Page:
Westpac forecasts higher interests rates: Borrowers warned to brace for higher repayments
Monthly repayments could soon cost borrowers a lot more cash if Westpac’s predictions for rate rises do come to fruit...
The major bank has begun accepting applications for grants of up to $50,000 from organisations whose property or facilities have been lost or damaged by bushfire.
Earlier this month, the big four banks all announced donation and relief packages to support individuals and communities affected by the ongoing bushfire crisis and aid frontline organisations.
CBA and ANZ both pledged $1-million packages to support customers and local communities affected by the bushfire emergency, while Westpac has announced a $1.5-million fund – and NAB recently extended its fund to a total of $5 million.
The Commonwealth Bank of Australia (CBA) has now announced that it is accepting applications for its Bushfire Recovery Grants and is extending the maximum limit for each grant to $50,000.
To be eligible to apply for a CommBank Bushfire Recovery Grant, applicants must be a community organisation, fire service, school, sporting club or non-government organisation in a bushfire-affected area (i.e. not an individual) and:
The bank said it expects to fund projects worth at least $10 million through the scheme.
Applications will be accepted until 5pm AEDT on 31 March 2020.
Commonwealth Bank chief executive Matt Comyn commented: “While firefighters, volunteers and other emergency workers continue to battle the fires that have destroyed so many towns around the country, we have increased the value of the grants program to assist these communities with the rebuilding process.
“CBA’s focus is on providing practical, on-the-ground support to provide immediate assistance to affected customers. Just as importantly, we want to support these communities to rebuild facilities and infrastructure, and that is what our grants program is designed to do.
“We have increased both the total value of grants and the value of each grant in response to expected demand.”
The bank also said that its bushfire appeal, which comprises donations from customers and staff, has already surpassed the $1-million mark. CBA has said it will match all donations on a dollar-for-dollar basis.
This additional money will be used to support the CBA Bushfire Recovery Grants Program, Mr Comyn said.
The bank added that it is continuing to support customers affected by the bushfires through its Emergency Assistance Package, which has reportedly already expedited processing of insurance claims worth almost $100 million.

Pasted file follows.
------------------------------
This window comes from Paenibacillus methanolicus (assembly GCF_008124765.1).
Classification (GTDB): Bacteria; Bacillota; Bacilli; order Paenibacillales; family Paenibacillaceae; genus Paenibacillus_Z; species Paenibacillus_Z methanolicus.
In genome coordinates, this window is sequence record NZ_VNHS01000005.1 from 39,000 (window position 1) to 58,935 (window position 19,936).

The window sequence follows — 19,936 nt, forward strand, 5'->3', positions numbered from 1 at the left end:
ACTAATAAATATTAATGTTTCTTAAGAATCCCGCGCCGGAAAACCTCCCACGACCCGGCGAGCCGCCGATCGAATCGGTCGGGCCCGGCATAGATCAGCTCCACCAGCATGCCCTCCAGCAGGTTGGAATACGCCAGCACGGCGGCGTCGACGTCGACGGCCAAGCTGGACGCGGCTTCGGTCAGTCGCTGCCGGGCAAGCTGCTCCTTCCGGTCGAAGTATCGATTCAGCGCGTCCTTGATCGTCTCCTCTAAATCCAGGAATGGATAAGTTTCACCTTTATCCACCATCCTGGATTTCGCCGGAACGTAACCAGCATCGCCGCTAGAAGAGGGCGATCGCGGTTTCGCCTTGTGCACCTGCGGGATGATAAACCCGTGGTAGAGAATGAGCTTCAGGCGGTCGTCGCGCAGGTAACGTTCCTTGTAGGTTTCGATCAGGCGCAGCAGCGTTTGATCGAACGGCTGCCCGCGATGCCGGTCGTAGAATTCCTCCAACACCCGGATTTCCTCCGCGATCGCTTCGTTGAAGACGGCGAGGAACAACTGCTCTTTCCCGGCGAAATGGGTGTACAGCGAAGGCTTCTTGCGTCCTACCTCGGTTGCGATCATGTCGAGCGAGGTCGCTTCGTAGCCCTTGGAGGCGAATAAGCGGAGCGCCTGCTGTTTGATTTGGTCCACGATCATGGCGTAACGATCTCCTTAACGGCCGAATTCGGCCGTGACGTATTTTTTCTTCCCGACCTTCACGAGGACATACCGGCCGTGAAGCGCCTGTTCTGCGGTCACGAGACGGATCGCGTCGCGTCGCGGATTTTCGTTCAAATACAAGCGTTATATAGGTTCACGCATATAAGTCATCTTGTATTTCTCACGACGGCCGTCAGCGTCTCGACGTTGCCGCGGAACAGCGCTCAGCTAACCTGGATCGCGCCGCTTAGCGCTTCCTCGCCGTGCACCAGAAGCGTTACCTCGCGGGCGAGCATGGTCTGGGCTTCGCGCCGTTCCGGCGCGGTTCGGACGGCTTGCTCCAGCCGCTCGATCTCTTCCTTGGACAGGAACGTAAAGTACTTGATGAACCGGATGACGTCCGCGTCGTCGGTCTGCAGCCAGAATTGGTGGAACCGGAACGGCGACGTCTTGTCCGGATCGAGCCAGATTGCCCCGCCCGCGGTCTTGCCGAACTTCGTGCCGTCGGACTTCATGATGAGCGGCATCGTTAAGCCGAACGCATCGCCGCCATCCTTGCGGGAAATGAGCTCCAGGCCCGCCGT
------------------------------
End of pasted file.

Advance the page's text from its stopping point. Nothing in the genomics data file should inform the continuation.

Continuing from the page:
The package also provides CommInsure customers whose homes have been damaged with emergency accommodation and allows for deferred repayments for home loan, credit card and personal loan customers, among other financial relief measures.
Economic impact of the bushfires
The Australian bushfire season has now reportedly destroyed more than 7 million hectares of bushland since September 2019, claimed the lives of 25 people and caused countless damage to wildlife, livestock and communities.
With more than 200 fires still burning and emergency procedures in place in several states, the widespread view from economists is that the economy will be dragged down by the crisis, making a February rate cut increasingly likely.
According to AMP Capital chief economist Shane Oliver, the ongoing bushfire crisis could result in a 0.4 per cent detraction from Australia’s gross domestic product, or up to 1 per cent should the fires continue throughout the rest of summer.
Mr Oliver said the damage to property and wealth caused by the bushfires “will likely run into many billions”, noting that the Victorian Black Saturday bushfires were reported to have cost $4.4 billion, while the current fires have covered an area 15 times larger than that.
“The fires have been very widespread, have been going on for several months now and the crisis is continuing, so there will be a significant short-term negative impact, and it likely will involve more than a short-term disruption to economic activity,” he said.
The economic hit comes from disruptions to business, particularly agriculture and farming, as well as reduced tourism activity and subdued consumer spending.
Mr Oliver estimates that the cost of the bushfires could knock “around 0.4 per cent” off GDP in the December quarter, but will mainly impact the March quarter.
He adds that GDP could tick up again in June, when rebuilding may start again, but – should the fires continue over the remainder of the summer – the negative impact on GDP could be as much as 1 per cent.
Property refers to either a tangible or intangible item that an individual or business has legal rights or ownership of, such as houses, cars, stocks or bond certificates.